The Covid emergency of 2020 has been – and remains – a frightening and sobering period for our communities and nations but those in the sport and leisure sector are optimistic by nature. Some constructive aspects of the lockdown experience may be emerging. A national emphasis on the very clear connection between physical activity and health was arguably one of lockdown’s earliest achievements. The profile of walking and cycling has grown. Huge numbers of people have discovered or rediscovered a connection to their locality and realised the importance of their own open spaces; not every walk or ride needs to begin with a car journey. Among the greatest benefits has been the support, assistance and friendship found within and among communities, with so many people responding to adversity with an offer of help to their neighbours, local groups and charities.

Significant opportunities have emerged but there are still so many significant challenges to be overcome. It’s a big ask, so let’s have a Big Ask. As a sector, we should not allow the struggle to return to normality to obscure the responsibility we have to think about the longer term. Our challenge is not just to cope with the new normal and hope for a return to the former status quo. We need to be building on the opportunities that have emerged from the challenges of the last few months to create a vision of a better way of working and a better way of serving and supporting our communities. A new old normal should be our goal.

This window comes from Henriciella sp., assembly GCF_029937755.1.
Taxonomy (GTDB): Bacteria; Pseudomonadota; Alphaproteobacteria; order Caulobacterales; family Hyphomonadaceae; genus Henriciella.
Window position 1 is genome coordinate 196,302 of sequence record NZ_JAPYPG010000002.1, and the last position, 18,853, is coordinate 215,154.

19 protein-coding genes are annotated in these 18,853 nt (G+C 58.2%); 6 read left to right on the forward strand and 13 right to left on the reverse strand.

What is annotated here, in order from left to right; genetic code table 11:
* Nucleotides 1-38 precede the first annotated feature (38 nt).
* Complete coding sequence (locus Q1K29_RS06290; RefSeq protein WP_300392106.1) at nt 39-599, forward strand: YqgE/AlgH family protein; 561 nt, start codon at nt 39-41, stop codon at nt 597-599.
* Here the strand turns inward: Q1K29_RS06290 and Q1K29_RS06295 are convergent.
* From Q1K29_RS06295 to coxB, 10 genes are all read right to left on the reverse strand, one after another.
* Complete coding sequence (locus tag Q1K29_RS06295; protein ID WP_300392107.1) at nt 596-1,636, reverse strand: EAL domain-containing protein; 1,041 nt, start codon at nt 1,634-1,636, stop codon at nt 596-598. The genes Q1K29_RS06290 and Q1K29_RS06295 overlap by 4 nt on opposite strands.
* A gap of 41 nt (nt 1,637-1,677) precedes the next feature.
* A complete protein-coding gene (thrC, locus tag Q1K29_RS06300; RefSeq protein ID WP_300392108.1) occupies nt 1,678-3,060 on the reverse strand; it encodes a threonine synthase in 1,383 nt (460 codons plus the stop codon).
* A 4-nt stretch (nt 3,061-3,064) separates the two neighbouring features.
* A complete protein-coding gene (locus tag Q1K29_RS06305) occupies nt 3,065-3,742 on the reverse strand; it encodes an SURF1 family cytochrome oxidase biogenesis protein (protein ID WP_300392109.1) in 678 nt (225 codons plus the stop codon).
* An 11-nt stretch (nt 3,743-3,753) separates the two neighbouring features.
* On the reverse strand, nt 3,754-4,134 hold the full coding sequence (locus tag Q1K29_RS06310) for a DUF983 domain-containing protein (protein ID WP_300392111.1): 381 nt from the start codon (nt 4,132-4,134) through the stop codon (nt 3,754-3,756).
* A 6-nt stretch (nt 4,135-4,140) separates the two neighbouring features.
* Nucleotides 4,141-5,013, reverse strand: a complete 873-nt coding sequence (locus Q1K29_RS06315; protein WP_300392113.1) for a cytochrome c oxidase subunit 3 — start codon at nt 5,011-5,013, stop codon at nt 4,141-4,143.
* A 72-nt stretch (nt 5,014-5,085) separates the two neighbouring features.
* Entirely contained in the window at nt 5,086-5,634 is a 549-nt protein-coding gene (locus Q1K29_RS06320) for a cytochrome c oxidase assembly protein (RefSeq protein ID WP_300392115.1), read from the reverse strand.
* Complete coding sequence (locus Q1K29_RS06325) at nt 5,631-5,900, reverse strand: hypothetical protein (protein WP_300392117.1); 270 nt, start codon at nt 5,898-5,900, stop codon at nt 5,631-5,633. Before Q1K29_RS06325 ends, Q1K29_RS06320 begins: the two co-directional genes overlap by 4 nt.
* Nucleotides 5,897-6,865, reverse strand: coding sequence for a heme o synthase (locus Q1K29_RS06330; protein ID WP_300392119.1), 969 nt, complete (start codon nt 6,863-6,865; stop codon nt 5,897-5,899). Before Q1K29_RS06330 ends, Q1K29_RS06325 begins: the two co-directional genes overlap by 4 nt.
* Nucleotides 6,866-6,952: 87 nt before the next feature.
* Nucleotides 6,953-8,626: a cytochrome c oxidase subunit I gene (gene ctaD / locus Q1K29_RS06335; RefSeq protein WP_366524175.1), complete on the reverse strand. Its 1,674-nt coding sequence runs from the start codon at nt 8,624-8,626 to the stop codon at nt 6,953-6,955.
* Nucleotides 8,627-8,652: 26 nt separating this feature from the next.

David McHendry is managing director at KKP.
Contact David at david.mchendry@kkp.co.uk

July 2020

NEWS RELEASE: Sport and leisure sector responding to challenges of post-lockdown remobilisation


ISSUE DATE: 16 July 2020

Sport and leisure sector responding to challenges of post-lockdown remobilisation
Contract agreements central to reopening process, according to KKP


The sport and leisure sector is well placed to respond to the challenges of opening local leisure facilities after the Government announced that facilities will be able to reopen later this month, according to KKP, one of the UK’s leading leisure consultancies.

However, KKP chief executive John Eady has warned that negotiating contract agreements between local councils and facility operators for the new trading environment will be central to a successful reopening. KKP has been working with 25 local authorities during lockdown to broker agreements with the operators who are contracted to manage their sport and leisure facilities.